What better way for a VH record to end than with Diamond Dave chasing yet another girl down the beach never to return. Truth is sometimes the same as fiction.

40 “Takin’ Care of Business” BTO II (Bachman-Turner Overdrive)

It’s still a head-scratcher how a band with no hits to date could even consider “TCB” as the album closer. And it seems a tad ironic that the hook claims they’re “working overtime” only to call it a day seconds later after only the eighth song, less than 40 minutes into the record. Better title: “Takin’ Care of Some of Our Business.”

39 “You Can Make it if You Try” Stand! (Sly & the Family Stone)

One song after inspiring the sitcom Diff’rent Strokes (reward enough), Sly’s landmark Stand! sends us off with an inspiring Nike commercial-worthy anthem. But I know it and you know it and the American people know it—you’re probably not gonna make it, even with a steady diet of trying. But, for a few fleeting moments, a guy as crazy as a shithouse rat will have you believing there’s some hope.

38 “Making Love to a Vampire With a Monkey on My Knee” Doc at the Radar Station (Captain Beefheart)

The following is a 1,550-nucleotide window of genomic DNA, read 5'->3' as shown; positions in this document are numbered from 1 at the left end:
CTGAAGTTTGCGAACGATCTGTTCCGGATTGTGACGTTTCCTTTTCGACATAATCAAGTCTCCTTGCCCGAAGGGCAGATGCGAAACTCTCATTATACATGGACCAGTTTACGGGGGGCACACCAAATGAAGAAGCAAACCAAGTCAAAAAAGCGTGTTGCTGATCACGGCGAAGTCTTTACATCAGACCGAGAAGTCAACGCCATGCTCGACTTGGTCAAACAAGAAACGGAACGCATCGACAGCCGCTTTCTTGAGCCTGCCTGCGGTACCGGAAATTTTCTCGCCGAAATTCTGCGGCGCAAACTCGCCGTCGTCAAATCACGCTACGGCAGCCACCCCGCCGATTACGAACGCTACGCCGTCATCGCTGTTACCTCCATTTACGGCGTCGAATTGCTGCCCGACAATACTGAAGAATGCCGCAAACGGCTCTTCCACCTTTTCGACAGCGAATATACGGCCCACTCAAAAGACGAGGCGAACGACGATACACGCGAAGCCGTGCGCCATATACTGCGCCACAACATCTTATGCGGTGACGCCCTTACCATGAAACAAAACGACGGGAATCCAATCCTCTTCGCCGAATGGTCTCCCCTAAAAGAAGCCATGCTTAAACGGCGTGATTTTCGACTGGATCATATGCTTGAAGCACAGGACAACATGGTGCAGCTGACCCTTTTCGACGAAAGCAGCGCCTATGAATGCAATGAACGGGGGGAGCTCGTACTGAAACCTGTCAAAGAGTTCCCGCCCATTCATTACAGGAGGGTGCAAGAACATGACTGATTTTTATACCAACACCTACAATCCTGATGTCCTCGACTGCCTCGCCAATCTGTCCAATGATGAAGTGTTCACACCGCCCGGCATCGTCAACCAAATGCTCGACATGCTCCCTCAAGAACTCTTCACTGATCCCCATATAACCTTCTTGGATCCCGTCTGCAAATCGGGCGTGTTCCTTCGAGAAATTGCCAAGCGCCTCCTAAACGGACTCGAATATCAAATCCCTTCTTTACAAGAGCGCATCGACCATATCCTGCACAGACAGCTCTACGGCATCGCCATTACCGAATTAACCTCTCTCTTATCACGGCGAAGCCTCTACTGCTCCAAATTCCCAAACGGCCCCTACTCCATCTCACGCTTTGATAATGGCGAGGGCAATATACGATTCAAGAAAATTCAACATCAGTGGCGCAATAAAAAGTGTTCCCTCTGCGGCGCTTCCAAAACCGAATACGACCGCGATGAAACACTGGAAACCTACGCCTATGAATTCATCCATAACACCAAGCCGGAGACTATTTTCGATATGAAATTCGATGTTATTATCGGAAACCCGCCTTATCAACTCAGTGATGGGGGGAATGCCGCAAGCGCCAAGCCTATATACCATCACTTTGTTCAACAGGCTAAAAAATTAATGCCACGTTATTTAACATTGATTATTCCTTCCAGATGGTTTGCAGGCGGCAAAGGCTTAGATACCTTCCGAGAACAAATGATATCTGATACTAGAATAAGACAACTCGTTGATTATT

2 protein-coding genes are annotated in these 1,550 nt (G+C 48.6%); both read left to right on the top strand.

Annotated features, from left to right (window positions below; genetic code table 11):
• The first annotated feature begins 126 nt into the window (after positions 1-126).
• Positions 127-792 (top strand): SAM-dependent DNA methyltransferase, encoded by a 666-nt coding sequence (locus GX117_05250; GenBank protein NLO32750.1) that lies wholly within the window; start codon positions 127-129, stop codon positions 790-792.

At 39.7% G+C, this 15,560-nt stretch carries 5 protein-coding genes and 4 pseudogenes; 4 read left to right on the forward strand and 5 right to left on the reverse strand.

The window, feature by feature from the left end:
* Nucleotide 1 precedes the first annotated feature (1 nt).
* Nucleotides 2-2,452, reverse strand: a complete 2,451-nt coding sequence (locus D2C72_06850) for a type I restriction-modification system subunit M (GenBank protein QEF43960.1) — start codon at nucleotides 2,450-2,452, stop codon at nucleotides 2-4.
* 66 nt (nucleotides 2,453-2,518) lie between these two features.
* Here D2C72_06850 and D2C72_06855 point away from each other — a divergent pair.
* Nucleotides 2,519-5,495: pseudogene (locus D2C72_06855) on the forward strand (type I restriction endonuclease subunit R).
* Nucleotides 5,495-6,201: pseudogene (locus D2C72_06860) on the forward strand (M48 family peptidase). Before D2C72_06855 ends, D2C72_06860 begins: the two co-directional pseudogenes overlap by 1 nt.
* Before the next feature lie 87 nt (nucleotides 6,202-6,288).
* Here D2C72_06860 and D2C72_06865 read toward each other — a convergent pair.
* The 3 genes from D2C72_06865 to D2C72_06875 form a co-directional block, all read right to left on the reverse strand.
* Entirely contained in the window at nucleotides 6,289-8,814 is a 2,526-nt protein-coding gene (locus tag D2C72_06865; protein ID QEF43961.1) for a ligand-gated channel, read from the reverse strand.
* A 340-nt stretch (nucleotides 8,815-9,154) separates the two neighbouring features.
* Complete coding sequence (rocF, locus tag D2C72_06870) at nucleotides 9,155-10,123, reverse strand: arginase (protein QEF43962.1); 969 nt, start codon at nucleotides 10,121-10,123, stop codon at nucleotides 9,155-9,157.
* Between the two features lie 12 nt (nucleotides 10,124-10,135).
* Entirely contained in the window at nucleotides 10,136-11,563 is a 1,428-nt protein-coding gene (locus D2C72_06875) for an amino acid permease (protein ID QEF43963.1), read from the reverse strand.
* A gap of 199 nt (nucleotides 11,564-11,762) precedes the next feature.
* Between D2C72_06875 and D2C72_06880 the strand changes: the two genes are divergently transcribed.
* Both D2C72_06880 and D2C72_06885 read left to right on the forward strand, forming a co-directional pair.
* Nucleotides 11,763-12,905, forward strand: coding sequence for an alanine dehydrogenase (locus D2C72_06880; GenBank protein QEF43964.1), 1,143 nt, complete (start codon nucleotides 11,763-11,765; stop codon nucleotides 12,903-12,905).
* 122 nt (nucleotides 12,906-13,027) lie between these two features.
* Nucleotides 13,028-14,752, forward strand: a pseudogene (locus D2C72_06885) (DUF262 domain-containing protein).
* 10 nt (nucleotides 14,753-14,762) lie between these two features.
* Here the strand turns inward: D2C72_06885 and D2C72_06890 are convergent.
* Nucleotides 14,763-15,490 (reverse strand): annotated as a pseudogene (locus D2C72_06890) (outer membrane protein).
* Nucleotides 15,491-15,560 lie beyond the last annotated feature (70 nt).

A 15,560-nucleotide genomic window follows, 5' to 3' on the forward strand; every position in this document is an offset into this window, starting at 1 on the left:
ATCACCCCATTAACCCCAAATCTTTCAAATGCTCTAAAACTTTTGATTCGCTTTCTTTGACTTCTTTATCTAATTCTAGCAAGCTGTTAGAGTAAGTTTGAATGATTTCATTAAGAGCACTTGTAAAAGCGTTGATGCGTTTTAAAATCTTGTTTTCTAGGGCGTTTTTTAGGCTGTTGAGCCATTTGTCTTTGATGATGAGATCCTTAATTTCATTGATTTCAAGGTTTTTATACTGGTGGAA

Sometimes all you need to make a memorable exit from a record is one spectacularly effective line. “God, please fuck my mind for good” is that line.

37 “Always See Your Face” Four Sail (Love)

As the last song on the relatively forgotten Four Sail, Arthur Lee buried what may be one of rock’s great lost love songs.

36 “Before the Deluge” Late for the Sky (Jackson Browne)

“Now let the music keep our spirits high…” One last run through the chorus before the skies open up to cleanse the earth and everyone goes home to take shelter from the storm.

35 “Salt of the Earth” Beggars Banquet (The Rolling Stones)

Keith and Mick, at the rail, toasting “the lowly of birth.” It could happen. Although I could’ve done without the choir (plus, they really pad the bar tab).

34 “Free Bird” Pronounced Leh-Nerd Skin-Nerd (Lynyrd Skynyrd)

Yes, it has burned out its welcome and become a cliché, but keep in mind this was the last song on Skynyrd’s debut. Hard to believe, but there was actually a time when uncreative, disrespectful, and profoundly dull concertgoers had nothing to randomly scream while bands tuned up between songs. I long for those days.